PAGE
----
"As Napoleon's army invaded Russia, Tolstoy brilliantly followed characters from diverse backgrounds - peasants and nobility, civilians and soldiers - as they struggled with the problems unique to their era, their history, and their culture. The novel explored Tolstoy's theory of history, and in particular the insignificance of individuals such as Napoleon and Alexander."
"Based on the principles he described in his 1862 essay The School at Yasnaya Polyana, Tolstoy pioneered democratization of education by founding 13 schools in Yasnaya Polyana for his serfs' children. But his educational experiments were short-lived, partly due to harassment by the Tsarist secret police."
"In 1869, he came upon Arthur Schopenhauer's The World as Will and Representation. The Hindu Buddhist ascetic morality upheld in this 1818 German work gradually metamorphosed Tolstoy, cementing his view that renunciation was the proper spiritual path for the upper classes."
"The Russian nobleman chose poverty and formal denial of the will, as passages on these, which abound in Schopenhauer's ethical chapters, had a lasting influence on his psyche and thought. Here is a famous passage:"
But this very necessity of involuntary suffering (by poor people) for eternal salvation is also expressed by that utterance of the Savior: 'It is easier for a camel to go through the eye of a needle, than for a rich man to enter into the kingdom of God'. Therefore those who were greatly in earnest about their eternal salvation, chose voluntary poverty when fate had denied this to them and they had been born in wealth.
Thus Buddha Sakyamuni was born a prince, but voluntarily took to the mendicant's staff; and Francis of Assisi, the founder of the mendicant orders, who as a youngster at a ball, where the daughters of all the notabilities were sitting together, was asked: "Now Francis, will you not soon make your choice from these beauties?" and who replied: "I have made a far more beautiful choice!"
"La povertà (poverty)": whereupon Francis abandoned everything shortly afterwards and wandered through the land as a mendicant.
"Tolstoy began actively seeking to reject his inherited and earned wealth, including the renunciation of the copyrights on his earlier works. In 1884, he wrote a book called 'What I Believe', in which he openly confessed his Christian beliefs. He was particularly influenced by the Sermon on the Mount, and the commandment to turn the other cheek to evil."
"His doctrine of pacifism and ideas on nonviolent resistance, expressed in such works as The Kingdom of God Is Within You (1894), were to have a profound impact on pivotal 20th-century figures like Mohandas Karamchand Gandhi, Martin Luther King, Jr., and James Bevel."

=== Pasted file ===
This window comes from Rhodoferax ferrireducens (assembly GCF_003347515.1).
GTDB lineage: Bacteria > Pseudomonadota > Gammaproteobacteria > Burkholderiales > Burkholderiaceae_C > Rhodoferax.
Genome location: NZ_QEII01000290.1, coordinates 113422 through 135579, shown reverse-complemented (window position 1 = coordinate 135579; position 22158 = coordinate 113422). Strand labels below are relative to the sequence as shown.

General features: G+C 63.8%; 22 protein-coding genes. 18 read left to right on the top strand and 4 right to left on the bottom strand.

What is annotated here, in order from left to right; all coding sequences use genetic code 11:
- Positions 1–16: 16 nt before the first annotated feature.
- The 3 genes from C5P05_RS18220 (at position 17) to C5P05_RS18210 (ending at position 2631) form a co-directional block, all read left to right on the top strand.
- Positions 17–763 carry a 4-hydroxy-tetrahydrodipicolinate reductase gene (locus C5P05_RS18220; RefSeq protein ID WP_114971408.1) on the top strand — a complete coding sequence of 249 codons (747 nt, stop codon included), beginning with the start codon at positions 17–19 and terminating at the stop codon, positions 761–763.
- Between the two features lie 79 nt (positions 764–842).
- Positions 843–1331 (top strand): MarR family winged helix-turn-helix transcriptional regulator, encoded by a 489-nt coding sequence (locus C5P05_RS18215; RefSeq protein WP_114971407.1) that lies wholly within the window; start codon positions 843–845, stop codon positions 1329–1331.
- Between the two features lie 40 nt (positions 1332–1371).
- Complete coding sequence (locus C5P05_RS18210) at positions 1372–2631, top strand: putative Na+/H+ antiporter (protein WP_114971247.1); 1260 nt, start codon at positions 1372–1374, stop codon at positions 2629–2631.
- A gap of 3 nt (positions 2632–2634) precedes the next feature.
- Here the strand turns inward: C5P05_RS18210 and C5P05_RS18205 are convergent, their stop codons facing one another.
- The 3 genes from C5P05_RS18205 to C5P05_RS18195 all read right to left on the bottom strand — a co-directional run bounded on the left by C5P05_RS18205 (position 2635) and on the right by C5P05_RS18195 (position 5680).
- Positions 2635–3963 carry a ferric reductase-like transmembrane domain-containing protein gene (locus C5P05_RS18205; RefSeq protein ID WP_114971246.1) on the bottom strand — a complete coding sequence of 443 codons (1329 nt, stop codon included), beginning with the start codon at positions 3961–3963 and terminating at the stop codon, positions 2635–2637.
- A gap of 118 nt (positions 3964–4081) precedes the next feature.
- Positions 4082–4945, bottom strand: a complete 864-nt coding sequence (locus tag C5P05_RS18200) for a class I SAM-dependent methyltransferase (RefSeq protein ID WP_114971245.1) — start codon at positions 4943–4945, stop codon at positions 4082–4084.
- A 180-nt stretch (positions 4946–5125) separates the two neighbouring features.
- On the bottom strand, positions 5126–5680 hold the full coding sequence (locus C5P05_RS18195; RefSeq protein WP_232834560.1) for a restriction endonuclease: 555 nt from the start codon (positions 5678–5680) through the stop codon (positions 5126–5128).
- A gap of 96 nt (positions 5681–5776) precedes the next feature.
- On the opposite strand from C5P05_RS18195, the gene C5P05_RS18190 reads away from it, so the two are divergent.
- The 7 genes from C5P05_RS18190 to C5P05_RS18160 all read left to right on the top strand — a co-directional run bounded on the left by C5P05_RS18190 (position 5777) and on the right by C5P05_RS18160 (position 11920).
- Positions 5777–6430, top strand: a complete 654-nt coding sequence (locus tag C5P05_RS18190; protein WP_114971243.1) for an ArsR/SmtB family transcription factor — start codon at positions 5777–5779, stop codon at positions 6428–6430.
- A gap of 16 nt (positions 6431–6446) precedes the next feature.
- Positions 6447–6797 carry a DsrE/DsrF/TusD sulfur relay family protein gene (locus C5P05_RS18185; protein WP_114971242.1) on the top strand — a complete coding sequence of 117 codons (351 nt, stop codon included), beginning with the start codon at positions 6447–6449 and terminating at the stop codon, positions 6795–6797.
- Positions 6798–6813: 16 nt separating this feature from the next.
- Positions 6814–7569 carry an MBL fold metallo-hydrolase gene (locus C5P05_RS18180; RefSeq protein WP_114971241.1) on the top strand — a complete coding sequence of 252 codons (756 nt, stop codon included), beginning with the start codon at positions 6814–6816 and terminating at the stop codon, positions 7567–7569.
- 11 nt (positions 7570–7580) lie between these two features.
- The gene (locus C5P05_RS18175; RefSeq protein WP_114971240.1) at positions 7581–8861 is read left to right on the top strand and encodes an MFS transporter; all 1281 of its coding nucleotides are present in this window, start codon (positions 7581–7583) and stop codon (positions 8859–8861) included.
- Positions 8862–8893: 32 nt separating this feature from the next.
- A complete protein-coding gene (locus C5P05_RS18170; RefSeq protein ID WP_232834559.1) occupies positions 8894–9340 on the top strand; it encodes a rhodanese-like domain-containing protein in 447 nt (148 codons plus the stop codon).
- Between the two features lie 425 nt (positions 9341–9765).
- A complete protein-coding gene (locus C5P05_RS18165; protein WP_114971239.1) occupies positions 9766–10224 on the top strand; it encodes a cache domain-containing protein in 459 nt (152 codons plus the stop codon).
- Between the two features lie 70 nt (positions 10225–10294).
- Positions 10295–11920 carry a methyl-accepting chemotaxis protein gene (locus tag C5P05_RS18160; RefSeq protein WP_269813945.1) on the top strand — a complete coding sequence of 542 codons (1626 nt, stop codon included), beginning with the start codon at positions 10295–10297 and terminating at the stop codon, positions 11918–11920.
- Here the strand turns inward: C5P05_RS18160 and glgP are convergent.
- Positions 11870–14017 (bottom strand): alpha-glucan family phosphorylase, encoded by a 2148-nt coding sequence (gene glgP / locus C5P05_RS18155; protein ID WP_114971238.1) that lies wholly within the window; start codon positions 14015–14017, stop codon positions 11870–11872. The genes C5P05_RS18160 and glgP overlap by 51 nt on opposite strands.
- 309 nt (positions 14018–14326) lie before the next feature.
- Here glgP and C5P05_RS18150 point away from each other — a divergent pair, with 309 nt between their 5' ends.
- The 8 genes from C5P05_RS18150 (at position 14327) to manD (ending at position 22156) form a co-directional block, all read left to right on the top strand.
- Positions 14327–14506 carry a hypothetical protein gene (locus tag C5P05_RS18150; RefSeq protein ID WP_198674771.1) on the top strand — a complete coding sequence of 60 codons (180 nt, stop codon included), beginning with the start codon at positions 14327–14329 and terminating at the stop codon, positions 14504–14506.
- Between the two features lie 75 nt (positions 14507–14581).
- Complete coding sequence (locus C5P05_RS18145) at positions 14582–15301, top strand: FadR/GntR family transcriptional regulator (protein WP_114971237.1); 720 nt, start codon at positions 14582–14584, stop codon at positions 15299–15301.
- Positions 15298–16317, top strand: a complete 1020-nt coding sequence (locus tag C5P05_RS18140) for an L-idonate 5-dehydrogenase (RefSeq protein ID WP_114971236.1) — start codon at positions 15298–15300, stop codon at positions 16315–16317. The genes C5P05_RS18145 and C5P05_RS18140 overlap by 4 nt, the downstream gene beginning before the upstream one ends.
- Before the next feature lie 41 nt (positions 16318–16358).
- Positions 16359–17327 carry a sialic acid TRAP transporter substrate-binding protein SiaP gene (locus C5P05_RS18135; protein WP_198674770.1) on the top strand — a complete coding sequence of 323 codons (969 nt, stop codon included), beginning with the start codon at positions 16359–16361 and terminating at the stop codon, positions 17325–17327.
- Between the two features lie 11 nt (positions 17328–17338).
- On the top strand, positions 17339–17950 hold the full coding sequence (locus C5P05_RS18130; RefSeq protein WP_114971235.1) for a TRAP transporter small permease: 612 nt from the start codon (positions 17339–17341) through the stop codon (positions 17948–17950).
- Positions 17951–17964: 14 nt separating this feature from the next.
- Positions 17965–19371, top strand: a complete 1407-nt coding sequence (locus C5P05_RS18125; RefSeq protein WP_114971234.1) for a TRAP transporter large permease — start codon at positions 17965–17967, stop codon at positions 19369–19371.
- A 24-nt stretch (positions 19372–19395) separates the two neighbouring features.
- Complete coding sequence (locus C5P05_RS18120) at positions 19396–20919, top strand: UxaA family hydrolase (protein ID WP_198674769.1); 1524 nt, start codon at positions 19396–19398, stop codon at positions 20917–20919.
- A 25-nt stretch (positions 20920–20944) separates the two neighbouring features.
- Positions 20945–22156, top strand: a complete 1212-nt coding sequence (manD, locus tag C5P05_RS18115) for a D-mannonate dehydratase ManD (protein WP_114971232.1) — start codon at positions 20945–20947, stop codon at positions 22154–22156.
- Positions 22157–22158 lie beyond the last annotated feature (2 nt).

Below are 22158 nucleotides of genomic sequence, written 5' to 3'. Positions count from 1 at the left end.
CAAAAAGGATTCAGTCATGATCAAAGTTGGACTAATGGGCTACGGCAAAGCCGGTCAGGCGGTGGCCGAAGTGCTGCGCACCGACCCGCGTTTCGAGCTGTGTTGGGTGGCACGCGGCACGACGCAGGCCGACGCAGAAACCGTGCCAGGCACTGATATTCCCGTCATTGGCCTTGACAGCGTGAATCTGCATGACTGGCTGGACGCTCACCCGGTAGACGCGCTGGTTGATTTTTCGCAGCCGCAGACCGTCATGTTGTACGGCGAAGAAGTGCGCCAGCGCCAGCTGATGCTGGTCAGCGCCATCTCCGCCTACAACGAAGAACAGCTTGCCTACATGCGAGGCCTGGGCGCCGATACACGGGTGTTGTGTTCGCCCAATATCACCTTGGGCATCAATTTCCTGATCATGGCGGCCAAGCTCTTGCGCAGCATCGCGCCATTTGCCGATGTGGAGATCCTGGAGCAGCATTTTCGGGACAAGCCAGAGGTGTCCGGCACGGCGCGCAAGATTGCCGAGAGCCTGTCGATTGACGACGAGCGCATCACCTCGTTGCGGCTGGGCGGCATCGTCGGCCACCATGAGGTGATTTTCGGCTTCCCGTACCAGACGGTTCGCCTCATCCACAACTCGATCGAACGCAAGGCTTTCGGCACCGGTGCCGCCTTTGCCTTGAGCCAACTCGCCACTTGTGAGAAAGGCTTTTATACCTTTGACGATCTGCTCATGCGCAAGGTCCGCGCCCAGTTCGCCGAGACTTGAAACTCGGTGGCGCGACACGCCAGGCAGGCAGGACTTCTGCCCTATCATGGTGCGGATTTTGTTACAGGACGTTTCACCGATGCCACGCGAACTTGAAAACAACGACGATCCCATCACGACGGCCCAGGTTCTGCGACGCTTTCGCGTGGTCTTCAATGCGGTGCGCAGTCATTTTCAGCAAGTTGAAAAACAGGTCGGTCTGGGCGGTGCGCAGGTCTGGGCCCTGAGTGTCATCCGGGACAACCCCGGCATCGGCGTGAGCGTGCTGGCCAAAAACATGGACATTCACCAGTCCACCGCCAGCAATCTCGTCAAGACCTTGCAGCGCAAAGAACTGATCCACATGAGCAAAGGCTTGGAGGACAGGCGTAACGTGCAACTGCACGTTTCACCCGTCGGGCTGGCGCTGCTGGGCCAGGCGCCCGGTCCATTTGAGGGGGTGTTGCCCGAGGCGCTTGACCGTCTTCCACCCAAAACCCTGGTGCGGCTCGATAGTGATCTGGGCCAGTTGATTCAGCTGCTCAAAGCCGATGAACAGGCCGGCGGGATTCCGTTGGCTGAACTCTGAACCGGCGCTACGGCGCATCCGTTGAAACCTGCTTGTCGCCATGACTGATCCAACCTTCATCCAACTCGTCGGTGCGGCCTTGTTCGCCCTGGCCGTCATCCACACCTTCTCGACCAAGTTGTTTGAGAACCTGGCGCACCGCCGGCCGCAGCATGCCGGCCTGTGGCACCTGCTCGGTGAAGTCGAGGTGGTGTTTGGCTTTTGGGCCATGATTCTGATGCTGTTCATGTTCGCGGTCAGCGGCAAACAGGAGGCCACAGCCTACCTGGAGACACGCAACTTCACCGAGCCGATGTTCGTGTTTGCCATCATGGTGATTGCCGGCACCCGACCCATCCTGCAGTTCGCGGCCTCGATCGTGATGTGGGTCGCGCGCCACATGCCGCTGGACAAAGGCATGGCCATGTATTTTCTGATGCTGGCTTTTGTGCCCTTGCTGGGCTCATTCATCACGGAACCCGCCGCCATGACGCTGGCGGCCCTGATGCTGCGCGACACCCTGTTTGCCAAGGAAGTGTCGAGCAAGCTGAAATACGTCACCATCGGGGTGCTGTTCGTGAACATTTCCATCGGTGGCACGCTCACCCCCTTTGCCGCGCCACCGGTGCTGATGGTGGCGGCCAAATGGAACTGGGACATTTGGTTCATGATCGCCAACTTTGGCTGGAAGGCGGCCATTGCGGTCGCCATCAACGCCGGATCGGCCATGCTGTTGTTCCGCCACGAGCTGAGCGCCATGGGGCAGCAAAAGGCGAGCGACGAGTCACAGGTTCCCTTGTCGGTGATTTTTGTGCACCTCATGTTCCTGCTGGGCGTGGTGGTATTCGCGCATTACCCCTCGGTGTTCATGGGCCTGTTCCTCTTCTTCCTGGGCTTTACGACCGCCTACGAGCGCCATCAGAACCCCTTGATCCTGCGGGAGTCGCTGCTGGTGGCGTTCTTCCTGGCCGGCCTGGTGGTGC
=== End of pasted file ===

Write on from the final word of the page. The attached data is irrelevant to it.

"In 1908, Tolstoy wrote A Letter to a Hindoo, outlining his belief in non-violence as a means for India to gain independence from British colonial rule. In October 1909, a copy of this letter fell into the hands of Mahatma Gandhi, who was working as a lawyer in South Africa at the time."
"Tolstoy's letter was significant for Gandhi, who wrote to the famous writer, seeking proof that he was the real author, leading to further correspondence between them. This correspondence lasted only a year, as Tolstoy died in November 1910, at the age of 82."
"But Gandhi acknowledged Tolstoy's influence in his autobiography, calling Tolstoy 'the greatest apostle of non-violence that the present age has produced'. He also named his second ashram in South Africa, the Tolstoy Colony."
"The two men also shared a common belief in the merits of vegetarianism, the subject of several of Tolstoy's essays. Tolstoy also opposed private property, the institution of marriage and valued the ideals of chastity and sexual abstinence (discussed in Father Sergius and The Kreutzer Sonata), ideals also held by the young Gandhi."
"By directly influencing Mahatma Gandhi with his ideas, Tolstoy helped shape India's nonviolent resistance movement. Would you like to hear a famous Tolstoy short story, to get a glimpse into this great man's mind?"
Josh nodded silently, but a fat crow above him couldn't contain himself any longer. He crowed loudly in assent.